The notice on the poster reads; TO-DAY BULL FIGHT - 1000 PESOS to the WINNER! Porky Pig and the two hobos that he was with start to crowd together as Porky whispers a plan to them. Remember that "pesos" is a Spanish currency. In the next scene; we find that Porky Pig steps out of a costume shop with the other two hobos as they're dressed in a bull costume. The hobos even pop out of the bull costume to reassure the audience, "It's us". There is some neat animation of the crowd entering the stadium as it then starts to crowd the entire stadium with a brief montage shot of the crowd entering.
Porky Pig then starts to move the bull cart out of the scene until he returns it to find that the bull has already been tossed out. The "cow" costume is then thrown into the cart as Porky exits the scene. I imagine the bull costume scene had to be difficult to animate since I notice some eye-blinks on the costume (unless they were the hobos' eyes) as there is a fly flying around the scene. A hobo's hand then stretches from it's tail to try and grab the fly out of the way. The "hand/tail" then squashes the hand and flicks the fly out of the scene.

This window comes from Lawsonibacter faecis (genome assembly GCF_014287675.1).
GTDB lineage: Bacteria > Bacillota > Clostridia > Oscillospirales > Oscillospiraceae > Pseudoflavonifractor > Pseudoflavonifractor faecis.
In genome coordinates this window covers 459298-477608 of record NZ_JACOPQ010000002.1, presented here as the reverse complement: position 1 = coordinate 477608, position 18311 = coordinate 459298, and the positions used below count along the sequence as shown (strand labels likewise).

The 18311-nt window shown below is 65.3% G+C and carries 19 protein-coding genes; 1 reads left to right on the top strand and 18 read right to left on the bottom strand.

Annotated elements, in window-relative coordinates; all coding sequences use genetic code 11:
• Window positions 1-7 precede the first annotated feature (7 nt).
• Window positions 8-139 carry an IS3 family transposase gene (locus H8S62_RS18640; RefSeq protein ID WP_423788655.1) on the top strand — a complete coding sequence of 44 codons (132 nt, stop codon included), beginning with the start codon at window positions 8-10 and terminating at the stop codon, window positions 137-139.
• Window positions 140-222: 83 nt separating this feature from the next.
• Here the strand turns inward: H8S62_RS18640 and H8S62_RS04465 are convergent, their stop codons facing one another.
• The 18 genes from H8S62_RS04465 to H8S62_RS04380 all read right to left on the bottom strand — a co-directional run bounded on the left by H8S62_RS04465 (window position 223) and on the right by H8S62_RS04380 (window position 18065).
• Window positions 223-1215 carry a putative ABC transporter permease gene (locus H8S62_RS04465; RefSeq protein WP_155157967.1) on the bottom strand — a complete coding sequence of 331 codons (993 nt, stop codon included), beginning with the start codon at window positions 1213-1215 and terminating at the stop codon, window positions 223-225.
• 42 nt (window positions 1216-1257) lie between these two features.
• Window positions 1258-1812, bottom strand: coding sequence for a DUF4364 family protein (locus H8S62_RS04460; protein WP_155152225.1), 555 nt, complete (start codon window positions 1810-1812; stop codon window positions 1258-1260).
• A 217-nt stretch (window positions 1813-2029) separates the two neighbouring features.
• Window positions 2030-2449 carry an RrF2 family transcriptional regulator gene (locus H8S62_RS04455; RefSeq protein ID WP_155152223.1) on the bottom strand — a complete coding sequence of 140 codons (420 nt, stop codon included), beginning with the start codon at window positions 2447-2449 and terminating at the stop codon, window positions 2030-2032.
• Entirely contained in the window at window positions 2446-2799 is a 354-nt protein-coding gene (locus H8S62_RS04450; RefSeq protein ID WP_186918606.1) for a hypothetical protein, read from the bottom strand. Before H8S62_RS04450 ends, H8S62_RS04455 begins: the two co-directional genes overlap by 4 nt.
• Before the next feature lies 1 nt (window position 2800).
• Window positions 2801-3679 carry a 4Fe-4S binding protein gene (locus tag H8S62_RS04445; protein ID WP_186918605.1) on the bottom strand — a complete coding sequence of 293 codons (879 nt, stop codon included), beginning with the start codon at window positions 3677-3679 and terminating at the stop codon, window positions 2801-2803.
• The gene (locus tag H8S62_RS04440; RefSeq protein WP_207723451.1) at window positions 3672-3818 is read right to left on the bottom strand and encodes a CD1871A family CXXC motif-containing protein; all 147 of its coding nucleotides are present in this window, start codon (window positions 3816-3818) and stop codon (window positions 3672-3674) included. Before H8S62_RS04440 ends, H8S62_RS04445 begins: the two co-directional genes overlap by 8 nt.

The hobo then starts to pass the bottle to the other hobo who is at the back end of the bull. The hobo then starts to spin around numerous times easily affected by alcohol as he starts to feel rather weary from the hiccuping sounds.
The movement becomes broad that what Avery has done with his comic timing is that he makes the bull move around the cage a number of times and moves all over the place in which he ends up sliding out of the cage bars. Meanwhile outside at the arena there is a trumpeter who gives the call the bull to begin the race as there are a number of gates being opened by which is a small gag that shows there are too many doors. Porky Pig then starts to jump out on what looks like a small mouse-hole and boy; is PORKY REALLY that small?! Porky then starts to cheer with the audience as they cheer on the matador which is Porky Pig as a "matador in disguise". Porky then grabs out his red cape and sword as he walks down the arena with the crowd cheering.